Jackson jurors: Evidence 'just wasn't there'
Pop star acquitted of all charges in molestation case
Jurors, most of whom were identified only by number, address the media after the verdicts.
Michael Jackson leaves the courtroom acquitted of all counts.
Jurors in the Jackson case field questions on the trial.
CNN's Jeffery Toobin analyzes the Michael Jackson verdict.
SANTA MARIA, California (CNN) -- A stoic Michael Jackson walked out of court acquitted by jurors who said they didn't have enough evidence to convict him of molestation charges that could have sent him to prison for years.
Jackson made no comment -- and didn't even smile -- as he left the Santa Maria courthouse after the verdict Monday, surrounded by his parents and siblings.
He did wave and blow kisses to hundreds of supporters, who screamed, hugged one another and threw confetti when they heard the news -- some of them overcome with tears of joy. (Fans react)
Jackson's brother, Jermaine, told CNN's "Larry King Live" his family was "very, very happy."
"Like we always felt from the very beginning and knew, he was one thousand percent innocent," he said. "It takes one person to tell the truth, but it takes many to concoct a lie."
Jackson was accused of molesting a 13-year-old boy two years ago when they were sleeping alone together in his bed at Neverland Ranch in Santa Barbara County. (Verdict list)
The jury acquitted Jackson on 10 counts:Four counts of committing a lewd act with a child.One count of attempting to commit a lewd act on a child younger than 14.One count of conspiracy to commit false imprisonment, extortion and child abduction.Four counts of providing alcohol to a minor to facilitate child molestation.
Santa Barbara County District Attorney Thomas Sneddon, who sat grim-faced as the court clerk read out the verdicts, later told reporters he would accept the decision.
"In 37 years [as a prosecutor], I've never quarreled with a jury's verdict, and I'm not going to start today," he said.
Asked if he thought the jury had just acquitted a child molester, Sneddon said, "No comment."
Jackson's lead defense attorney, Thomas Mesereau Jr., told reporters on his way out of the courthouse that "justice was done."
"The man's innocent. He always was," Mesereau said.
The jury foreman, Paul Rodriguez, said jurors were "very troubled" that Jackson, by his own admission, had overnight sleepovers with children in his bed.
But Rodriguez, a 63-year-old retired high school counselor from Santa Maria, said jurors were instructed by the judge to base their verdicts on the facts of the case, not "our beliefs or our own personal thoughts."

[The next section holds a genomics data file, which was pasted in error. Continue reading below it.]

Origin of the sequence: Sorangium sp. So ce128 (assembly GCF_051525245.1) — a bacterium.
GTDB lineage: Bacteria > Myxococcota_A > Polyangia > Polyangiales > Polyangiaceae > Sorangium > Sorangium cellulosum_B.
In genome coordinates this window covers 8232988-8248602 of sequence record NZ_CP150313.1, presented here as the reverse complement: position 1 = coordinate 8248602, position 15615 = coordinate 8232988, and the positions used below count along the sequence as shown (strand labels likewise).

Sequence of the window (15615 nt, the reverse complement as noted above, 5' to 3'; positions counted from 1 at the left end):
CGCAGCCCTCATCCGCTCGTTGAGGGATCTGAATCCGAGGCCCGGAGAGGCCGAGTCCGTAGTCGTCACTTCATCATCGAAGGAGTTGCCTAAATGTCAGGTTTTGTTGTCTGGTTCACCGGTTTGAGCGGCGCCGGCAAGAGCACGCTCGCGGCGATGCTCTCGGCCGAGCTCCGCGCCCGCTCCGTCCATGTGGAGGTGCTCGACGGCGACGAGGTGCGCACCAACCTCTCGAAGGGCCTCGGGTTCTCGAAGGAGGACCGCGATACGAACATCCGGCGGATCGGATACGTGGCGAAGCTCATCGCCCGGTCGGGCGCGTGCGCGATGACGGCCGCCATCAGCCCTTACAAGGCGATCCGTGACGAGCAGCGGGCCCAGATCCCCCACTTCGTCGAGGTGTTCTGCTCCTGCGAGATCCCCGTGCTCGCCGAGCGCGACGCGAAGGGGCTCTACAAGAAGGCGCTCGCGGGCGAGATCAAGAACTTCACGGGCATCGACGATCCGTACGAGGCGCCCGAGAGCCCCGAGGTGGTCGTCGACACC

"We would hope ... that he doesn't sleep with children anymore," Rodriguez said on CNN. "He just has to be careful how he conducts himself around children."
At a post-verdict news conference, jurors said that after more than 32 hours of deliberations over seven days, they all agreed prosecutors had simply not proved their case against the pop star beyond a reasonable doubt.
At the news conference, jurors were identified only by their seat number in the courtroom.
"We actually challenged one another in the deliberation room," said Juror No. 1, a 62-year-old man from Santa Maria, later identified as Raymond Hultman. "We challenged the issues, and we came to the decision that pointed to reasonable doubt."
Later, in an interview on "Larry King Live," Hultman said he believes Jackson "probably has molested boys."
"I can't believe that this man could sleep in the same bedroom for 365 straight days and not do something more than just watch television and eat popcorn," he said. "I mean that doesn't make sense to me, but that doesn't make him guilty of the charges that were presented in this case and that's where we had to make our decision."
As they deliberated, jurors kept coming back to the "closetful of evidence" supplied by prosecutors during the 14-week trial, but "it was just not enough," said Juror No. 10, a 45-year-old woman from Solvang, not far from Jackson's Neverland Ranch.
"We expected probably better evidence, something that was a little more convincing. And it just wasn't there," she said.